Flanders Red, a wine-like beer from West Flanders, Belgium is the most famous Acetobacter style. This ale is fruity, with plum, prune and raisin licking your lips and sometimes, if you’re lucky, a kiss of tart raspberry. It is aged for a year or more in wooden barrels or casks, and it’s at this stage that Acetobacter slips out of the old wood it calls home to produce its characteristic zing. By the end of what is a tertiary fermentation, acetic acid concentrations can be as much as 1600ppm, while the beer becomes a beautiful rose gold. Or, it’s all turned to vinegar, such is the risk of stashing away your filled, bacteria-laden barrels for years on end.

Lactobacillus are also involved in Flanders Red, but at the primary fermentation stage where they begin to grow from a small presence in the yeast slurry. Strains of L. delbruekii are the most common. They’re still present in the secondary fermentation, which lasts four to five weeks. L. plantarum, L. coryneformis and L. brevis are also along for the ride at this point, having been lurking since the end of the first fermentation. In light beers with a low sugar content, they rapidly slurp up the newly formed alcohol to produce lactic acid, and grow to become the dominant microbe over yeast. Lactobacillus is also the primary souring microbe in Berliner weisse and Gose, where its rapid metabolism of ethanol to lactic acid means a short aging time.

Pediococcus takes much longer to cause any dramatic lowering of pH, and this gives the primary yeast strain longer to complete its fermentation before it is killed off by the strongly acidic conditions. The bacteria is responsible for the funky aromas and flavours of lambic beers of Belgium. Lambics are the original ‘wild’ beers, not inoculated with any specific culture, but instead, the wort is left in shallow, open vessels known as coolships, to mingle with the air of the brewery and whatever microbes it might host.

Branded Barrel

These three bacteria general are by no means the only ones to take part in souring lambics. Once the cooling wort has spent a night open to the atmospheric yeast and bacteria’s mercy, it is pumped into oak barrels that are up to 100 years old, to ferment for as many as three years. For the first month, enterobacteria, including Escherichia, Citrobacter, and Pectobacterium produce 2,3-butanediol, ethyl acetate, higher alcohols, and acetic, lactic, and succinic acids. It’s only after this happens that LAB, primarily Pediococcus, come to the fore, along with Saccharomyces yeast. Brettanomyces finishes off, mopping up any gunk produced by Pediococcus during the main fermentation. Then it is ready to be drunk, or blended with one-year-old lambic and allowed to re-ferment in the bottle to produce gueuze. This beautifully-scented beer exhibits a markedly different aroma to lambic due to regrowth of Brettanomyces in the bottle - up sparkles flavors of champagne or fresh lemonade.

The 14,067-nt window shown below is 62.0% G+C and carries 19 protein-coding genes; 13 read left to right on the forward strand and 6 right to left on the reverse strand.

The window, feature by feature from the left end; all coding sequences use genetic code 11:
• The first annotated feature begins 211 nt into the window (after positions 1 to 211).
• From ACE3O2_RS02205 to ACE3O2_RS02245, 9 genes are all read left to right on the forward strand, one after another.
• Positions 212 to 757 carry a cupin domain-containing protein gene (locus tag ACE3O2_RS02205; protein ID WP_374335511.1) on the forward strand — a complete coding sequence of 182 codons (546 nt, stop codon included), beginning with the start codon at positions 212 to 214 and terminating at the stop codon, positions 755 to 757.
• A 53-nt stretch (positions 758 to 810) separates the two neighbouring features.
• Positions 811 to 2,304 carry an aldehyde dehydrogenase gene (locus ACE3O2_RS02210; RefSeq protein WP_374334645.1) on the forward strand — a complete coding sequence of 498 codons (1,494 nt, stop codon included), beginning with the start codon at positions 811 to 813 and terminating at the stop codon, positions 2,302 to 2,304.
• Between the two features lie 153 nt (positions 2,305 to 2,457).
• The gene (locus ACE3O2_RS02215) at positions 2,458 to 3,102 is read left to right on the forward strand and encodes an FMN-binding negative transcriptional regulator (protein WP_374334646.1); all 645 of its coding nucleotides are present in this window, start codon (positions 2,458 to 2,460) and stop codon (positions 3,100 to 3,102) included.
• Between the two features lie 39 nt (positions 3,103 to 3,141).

You might think that by allowing wild yeast and bacteria entry, breweries face a problem with consistency. But batch after batch, lambics show similar successions of microbial communities, evidence that breweries must have their own unique micro-organism identity. Brett volunteers: “Consistency is important in wild brewing and blending, but if you try to force your wild ale through your ‘pale ale or lager’ expectations of stability and predictability you will hit a wall. Wild beer is a square peg and standard beer stability is a round hole! Every blend of our wild beers will be different, but, for example, with our Tepache (brewed by Stu Winstone), we are able to clean our Brettanomycess and L. plantarum cultures off of our equipment easily and get repeatable results on the next batch. Having the right tools to monitor the beer is vital, and we are continually investing in our lab and sensory training.”


When brewing with bacteria (and wild yeasts), cleanliness is next to godliness. Brewers need to clean in regimented fashion, and occasionally will double up on equipment, in the apt words of Brett, “much like a chef uses different chopping boards for vegetables vs raw chicken.”

How is this different for home-brewers, who cannot use the industrial cleaners that breweries have access to? Dan Pixley proposes that “mechanically speaking, there isn't a big difference in using bacteria at home versus in a commercial brewery to make sour beer. All it takes is a microscope, some agar plates, and knowledge of some simple aseptic techniques. Home-brewers can use the same methods of extensive cleaning and sanitizing, boiling any stainless equipment, and using separate hosing to handle beers that contain living lactic acid bacteria. There is a process called ‘kettle souring’, where LAB is added to the wort in a kettle and left to ferment. The soured wort is then boiled to pasteurize it, killing the lactic acid bacteria. This method protects the downstream equipment from contamination, and is a popular process for both homebrewers and commercial brewers.”

“It is impossible to say exactly how many species of lactic acid bacteria are being used in commercial breweries,” says Dan, “but it’s over a dozen. In the US, Carolina Bauernhaus Ales in Anderson, South Carolina cultures wild bacteria from fruit trees or flowers. Blue Owl Brewing in Austin, Texas uses bacteria found on the same malted barley that is used to produce their beer.” Beers less familiar to Western palates include tchoukoutou of Benin, tchapalo of Côte d'Ivoire, pito in Ghana, Togo, and Nigeria, and dolo in Burkina Faso.

For 99% of the beers on this planet, Saccharomyces is the sole microbial component, and any deviation is considered a flaw. But with a record number of sour beers being entered into the Great American Beer Festival; more and more international beers appearing in bottle shops (and Beer52 boxes); and the likes of Wild Beer Co. and Little Earth Project in the UK, the results of the occasionally face-imploding sourness of bacteria are worth trying - if you haven’t already.

Did you know?

Lactic acidification of the mash can improve the extraction, fermentability, and nitrogen yield of wort and the foam stability, color, and flavor of beer.